You might also appreciate the Program Guide, which tells us that today we'll see talks from John Hodgman, Jon Ronson, Philippe Petit, and Liz Diller (among many others).

Nanocopters Perform Bond Theme

To tide you over until more session videos are posted, here's (non-TED) video of Vijay Kumar's swarm of nanocopters performing the Bond theme:

Back to the Live Blog

As it approaches 8:30am Pacific, Cadwalladr is presumably about to begin Thursday coverage. I'm getting my popcorn. Oh, breaking news! Kumar's talk on "agile aerial robots" has just been posted!

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Slow Wi-Fi? It Could Be Your Neighbor's Fault
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iStock

If your Wi-Fi connection remains interminably slow no matter how many times you restart it, you can probably blame your neighbor. It could be that there are too many people using Wi-Fi connections on the same channel, even if you're all on different networks. But, as Tech Insider teaches us in the video below, there is a way to circumvent this, returning you to the prime TV-streaming Wi-Fi speeds of your dreams. (These instructions apply to Mac users, but if you've got Windows, How-To Geek recommends a tool called the Xirrus Wi-Fi Inspector to do the same job.) It seems like a lot of steps at first, but it'll be worth it—we promise.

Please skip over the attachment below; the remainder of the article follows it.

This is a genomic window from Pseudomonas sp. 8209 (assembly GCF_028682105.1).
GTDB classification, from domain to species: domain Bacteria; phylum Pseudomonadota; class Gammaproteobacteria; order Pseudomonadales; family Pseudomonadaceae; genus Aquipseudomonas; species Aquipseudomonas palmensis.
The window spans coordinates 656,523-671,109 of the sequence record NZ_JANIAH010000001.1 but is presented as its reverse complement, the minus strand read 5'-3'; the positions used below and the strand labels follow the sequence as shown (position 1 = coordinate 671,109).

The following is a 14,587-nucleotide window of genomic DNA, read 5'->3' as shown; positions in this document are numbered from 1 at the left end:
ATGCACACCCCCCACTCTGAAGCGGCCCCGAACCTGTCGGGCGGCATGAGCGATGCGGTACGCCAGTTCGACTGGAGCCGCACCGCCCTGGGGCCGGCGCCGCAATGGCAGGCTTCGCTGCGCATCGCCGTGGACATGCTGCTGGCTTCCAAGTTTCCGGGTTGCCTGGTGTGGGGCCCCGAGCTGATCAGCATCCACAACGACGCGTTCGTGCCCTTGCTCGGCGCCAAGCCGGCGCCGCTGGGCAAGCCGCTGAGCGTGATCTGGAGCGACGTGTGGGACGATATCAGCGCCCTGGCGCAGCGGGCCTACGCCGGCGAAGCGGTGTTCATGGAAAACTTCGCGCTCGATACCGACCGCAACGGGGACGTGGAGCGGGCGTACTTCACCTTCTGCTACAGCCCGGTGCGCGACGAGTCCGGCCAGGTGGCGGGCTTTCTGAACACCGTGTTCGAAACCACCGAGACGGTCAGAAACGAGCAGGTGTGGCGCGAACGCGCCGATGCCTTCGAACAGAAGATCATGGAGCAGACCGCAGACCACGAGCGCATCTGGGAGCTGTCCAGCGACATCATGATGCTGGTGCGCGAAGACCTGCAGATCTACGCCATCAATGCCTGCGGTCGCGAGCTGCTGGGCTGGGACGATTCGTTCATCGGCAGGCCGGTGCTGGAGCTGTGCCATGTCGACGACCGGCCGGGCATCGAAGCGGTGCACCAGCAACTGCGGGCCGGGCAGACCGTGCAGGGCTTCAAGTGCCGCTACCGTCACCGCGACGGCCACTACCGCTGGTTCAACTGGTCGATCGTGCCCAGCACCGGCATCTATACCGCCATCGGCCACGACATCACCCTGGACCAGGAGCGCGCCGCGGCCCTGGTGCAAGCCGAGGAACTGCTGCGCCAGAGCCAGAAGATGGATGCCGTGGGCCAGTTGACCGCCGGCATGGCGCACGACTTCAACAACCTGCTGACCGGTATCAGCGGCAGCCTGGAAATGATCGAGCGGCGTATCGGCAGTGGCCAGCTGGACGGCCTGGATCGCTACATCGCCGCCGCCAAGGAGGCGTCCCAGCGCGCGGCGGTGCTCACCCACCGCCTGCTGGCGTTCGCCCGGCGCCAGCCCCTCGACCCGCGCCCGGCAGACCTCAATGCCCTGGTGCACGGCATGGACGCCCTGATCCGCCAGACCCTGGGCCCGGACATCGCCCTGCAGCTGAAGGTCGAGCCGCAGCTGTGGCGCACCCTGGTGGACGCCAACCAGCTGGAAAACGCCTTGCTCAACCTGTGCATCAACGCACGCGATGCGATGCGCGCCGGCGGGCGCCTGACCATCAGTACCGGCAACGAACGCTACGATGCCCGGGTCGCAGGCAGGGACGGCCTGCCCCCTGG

If you’ve got a Mac, hold the Option key while clicking the Wi-Fi symbol in your top menu bar. Go to “Open Wireless Diagnostics,” then when that opens, go up to the top left menu bar and click the drop-down menu “Window > Scan.” That will open up a window with all the nearby Wi-Fi networks. Click the “Scan Now” button on the bottom right, and your computer should recommend the best channels for you to use—say, you’re on Channel No. 1, but the best 2.4GHz channel is No. 3. Tech Insider recommends writing those down (there are options for both 2.4GHz channels and 5GHz channels).